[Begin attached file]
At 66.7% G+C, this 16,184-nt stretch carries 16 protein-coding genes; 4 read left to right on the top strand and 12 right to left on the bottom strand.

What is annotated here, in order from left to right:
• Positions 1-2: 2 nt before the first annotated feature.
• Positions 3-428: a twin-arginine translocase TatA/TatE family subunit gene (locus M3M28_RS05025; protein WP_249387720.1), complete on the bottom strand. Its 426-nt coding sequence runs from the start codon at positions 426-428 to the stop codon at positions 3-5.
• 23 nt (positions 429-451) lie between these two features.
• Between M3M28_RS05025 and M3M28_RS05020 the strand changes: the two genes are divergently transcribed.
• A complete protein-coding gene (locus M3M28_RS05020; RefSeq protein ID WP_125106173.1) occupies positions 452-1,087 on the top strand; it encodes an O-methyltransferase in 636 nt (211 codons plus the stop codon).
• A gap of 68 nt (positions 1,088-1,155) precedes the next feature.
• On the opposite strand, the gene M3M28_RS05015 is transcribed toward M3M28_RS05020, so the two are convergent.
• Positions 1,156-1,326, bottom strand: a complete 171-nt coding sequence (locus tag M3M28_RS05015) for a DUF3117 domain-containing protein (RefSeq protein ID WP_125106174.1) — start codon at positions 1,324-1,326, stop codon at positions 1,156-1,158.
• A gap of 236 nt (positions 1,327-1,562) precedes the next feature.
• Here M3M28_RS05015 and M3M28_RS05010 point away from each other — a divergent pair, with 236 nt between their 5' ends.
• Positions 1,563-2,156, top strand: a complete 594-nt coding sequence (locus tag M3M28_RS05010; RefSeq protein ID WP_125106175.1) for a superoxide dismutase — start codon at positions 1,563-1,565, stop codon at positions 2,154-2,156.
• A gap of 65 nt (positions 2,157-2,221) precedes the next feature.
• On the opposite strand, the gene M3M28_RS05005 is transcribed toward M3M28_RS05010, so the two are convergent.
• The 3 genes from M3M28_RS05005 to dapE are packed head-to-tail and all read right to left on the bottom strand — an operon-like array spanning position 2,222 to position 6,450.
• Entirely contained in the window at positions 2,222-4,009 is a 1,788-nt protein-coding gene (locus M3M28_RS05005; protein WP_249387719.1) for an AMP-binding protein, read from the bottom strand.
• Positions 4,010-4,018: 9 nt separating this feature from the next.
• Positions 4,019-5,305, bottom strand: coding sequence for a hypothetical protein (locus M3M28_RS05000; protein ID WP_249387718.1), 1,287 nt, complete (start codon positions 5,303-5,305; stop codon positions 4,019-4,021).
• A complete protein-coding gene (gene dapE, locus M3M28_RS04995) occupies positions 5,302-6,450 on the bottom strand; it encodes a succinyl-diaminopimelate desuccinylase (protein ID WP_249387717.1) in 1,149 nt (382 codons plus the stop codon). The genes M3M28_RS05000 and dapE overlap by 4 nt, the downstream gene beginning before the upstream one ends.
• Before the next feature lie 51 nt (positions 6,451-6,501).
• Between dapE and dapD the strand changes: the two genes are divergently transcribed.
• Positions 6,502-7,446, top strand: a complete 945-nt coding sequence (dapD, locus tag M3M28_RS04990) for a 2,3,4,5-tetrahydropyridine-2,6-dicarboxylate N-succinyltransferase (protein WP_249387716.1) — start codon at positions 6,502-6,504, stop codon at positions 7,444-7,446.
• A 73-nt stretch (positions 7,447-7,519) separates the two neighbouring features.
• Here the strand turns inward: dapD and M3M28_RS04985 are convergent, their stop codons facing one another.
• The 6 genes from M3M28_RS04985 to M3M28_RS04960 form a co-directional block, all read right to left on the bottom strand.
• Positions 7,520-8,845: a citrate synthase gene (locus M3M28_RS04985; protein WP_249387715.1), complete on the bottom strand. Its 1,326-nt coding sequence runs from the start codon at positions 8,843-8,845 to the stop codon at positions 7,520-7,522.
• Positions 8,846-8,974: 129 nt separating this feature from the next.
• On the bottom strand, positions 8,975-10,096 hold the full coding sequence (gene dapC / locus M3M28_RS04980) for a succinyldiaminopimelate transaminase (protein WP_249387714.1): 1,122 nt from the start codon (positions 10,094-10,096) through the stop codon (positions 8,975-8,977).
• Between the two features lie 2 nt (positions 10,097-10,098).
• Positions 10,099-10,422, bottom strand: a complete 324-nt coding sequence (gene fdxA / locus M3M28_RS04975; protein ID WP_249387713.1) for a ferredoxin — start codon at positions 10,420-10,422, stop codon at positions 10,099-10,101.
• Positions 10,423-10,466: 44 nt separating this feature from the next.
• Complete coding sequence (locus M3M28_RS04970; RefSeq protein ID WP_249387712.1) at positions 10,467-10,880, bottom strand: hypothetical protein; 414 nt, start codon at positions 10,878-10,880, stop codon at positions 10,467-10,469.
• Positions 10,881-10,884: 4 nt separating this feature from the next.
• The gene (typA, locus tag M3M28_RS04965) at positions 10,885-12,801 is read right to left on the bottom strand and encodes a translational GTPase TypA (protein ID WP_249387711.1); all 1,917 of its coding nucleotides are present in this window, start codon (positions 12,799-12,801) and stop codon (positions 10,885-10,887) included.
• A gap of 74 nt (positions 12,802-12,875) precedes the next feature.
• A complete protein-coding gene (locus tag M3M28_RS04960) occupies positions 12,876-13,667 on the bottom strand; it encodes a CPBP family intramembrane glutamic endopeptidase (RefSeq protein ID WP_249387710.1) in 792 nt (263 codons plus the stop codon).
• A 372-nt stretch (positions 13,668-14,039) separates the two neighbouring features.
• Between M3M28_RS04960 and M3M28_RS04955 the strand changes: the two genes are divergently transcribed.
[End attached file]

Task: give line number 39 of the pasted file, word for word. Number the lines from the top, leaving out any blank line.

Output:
• Between M3M28_RS04960 and M3M28_RS04955 the strand changes: the two genes are divergently transcribed.